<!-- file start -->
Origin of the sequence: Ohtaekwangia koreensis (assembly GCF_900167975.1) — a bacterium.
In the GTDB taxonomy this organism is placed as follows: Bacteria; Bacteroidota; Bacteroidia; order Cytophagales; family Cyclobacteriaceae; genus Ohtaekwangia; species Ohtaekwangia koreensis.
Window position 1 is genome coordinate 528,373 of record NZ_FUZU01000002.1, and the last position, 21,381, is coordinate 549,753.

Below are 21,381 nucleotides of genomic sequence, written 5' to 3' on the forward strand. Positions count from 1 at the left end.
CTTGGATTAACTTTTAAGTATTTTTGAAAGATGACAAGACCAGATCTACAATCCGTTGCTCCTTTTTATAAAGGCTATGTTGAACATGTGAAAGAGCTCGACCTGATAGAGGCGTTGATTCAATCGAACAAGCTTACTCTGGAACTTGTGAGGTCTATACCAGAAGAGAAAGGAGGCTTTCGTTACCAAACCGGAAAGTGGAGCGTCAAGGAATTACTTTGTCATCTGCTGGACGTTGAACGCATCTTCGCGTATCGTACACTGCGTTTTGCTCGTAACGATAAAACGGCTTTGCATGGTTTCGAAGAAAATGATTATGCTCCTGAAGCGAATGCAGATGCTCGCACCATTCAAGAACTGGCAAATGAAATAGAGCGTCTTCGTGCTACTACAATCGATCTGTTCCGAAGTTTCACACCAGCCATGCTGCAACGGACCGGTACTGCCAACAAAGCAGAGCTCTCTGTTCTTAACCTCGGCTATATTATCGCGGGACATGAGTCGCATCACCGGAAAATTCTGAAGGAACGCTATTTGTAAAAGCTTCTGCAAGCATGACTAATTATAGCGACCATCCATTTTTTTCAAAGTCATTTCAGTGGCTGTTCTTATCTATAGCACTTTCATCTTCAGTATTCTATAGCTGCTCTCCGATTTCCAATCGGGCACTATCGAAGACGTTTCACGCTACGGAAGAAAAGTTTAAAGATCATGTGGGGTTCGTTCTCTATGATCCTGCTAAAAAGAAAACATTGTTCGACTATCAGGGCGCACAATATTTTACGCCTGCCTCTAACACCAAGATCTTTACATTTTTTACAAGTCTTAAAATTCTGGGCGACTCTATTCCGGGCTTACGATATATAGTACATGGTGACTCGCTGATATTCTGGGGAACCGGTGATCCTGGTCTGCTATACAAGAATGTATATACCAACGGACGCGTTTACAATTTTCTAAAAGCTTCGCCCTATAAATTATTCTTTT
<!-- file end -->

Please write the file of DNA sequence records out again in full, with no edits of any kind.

Origin of the sequence: Ohtaekwangia koreensis (assembly GCF_900167975.1) — a bacterium.
In the GTDB taxonomy this organism is placed as follows: Bacteria; Bacteroidota; Bacteroidia; order Cytophagales; family Cyclobacteriaceae; genus Ohtaekwangia; species Ohtaekwangia koreensis.
Window position 1 is genome coordinate 528,373 of record NZ_FUZU01000002.1, and the last position, 21,381, is coordinate 549,753.

Below are 21,381 nucleotides of genomic sequence, written 5' to 3' on the forward strand. Positions count from 1 at the left end.
CTTGGATTAACTTTTAAGTATTTTTGAAAGATGACAAGACCAGATCTACAATCCGTTGCTCCTTTTTATAAAGGCTATGTTGAACATGTGAAAGAGCTCGACCTGATAGAGGCGTTGATTCAATCGAACAAGCTTACTCTGGAACTTGTGAGGTCTATACCAGAAGAGAAAGGAGGCTTTCGTTACCAAACCGGAAAGTGGAGCGTCAAGGAATTACTTTGTCATCTGCTGGACGTTGAACGCATCTTCGCGTATCGTACACTGCGTTTTGCTCGTAACGATAAAACGGCTTTGCATGGTTTCGAAGAAAATGATTATGCTCCTGAAGCGAATGCAGATGCTCGCACCATTCAAGAACTGGCAAATGAAATAGAGCGTCTTCGTGCTACTACAATCGATCTGTTCCGAAGTTTCACACCAGCCATGCTGCAACGGACCGGTACTGCCAACAAAGCAGAGCTCTCTGTTCTTAACCTCGGCTATATTATCGCGGGACATGAGTCGCATCACCGGAAAATTCTGAAGGAACGCTATTTGTAAAAGCTTCTGCAAGCATGACTAATTATAGCGACCATCCATTTTTTTCAAAGTCATTTCAGTGGCTGTTCTTATCTATAGCACTTTCATCTTCAGTATTCTATAGCTGCTCTCCGATTTCCAATCGGGCACTATCGAAGACGTTTCACGCTACGGAAGAAAAGTTTAAAGATCATGTGGGGTTCGTTCTCTATGATCCTGCTAAAAAGAAAACATTGTTCGACTATCAGGGCGCACAATATTTTACGCCTGCCTCTAACACCAAGATCTTTACATTTTTTACAAGTCTTAAAATTCTGGGCGACTCTATTCCGGGCTTACGATATATAGTACATGGTGACTCGCTGATATTCTGGGGAACCGGTGATCCTGGTCTGCTATACAAGAATGTATATACCAACGGACGCGTTTACAATTTTCTAAAAGCTTCGCCCTATAAATTATTCTTTT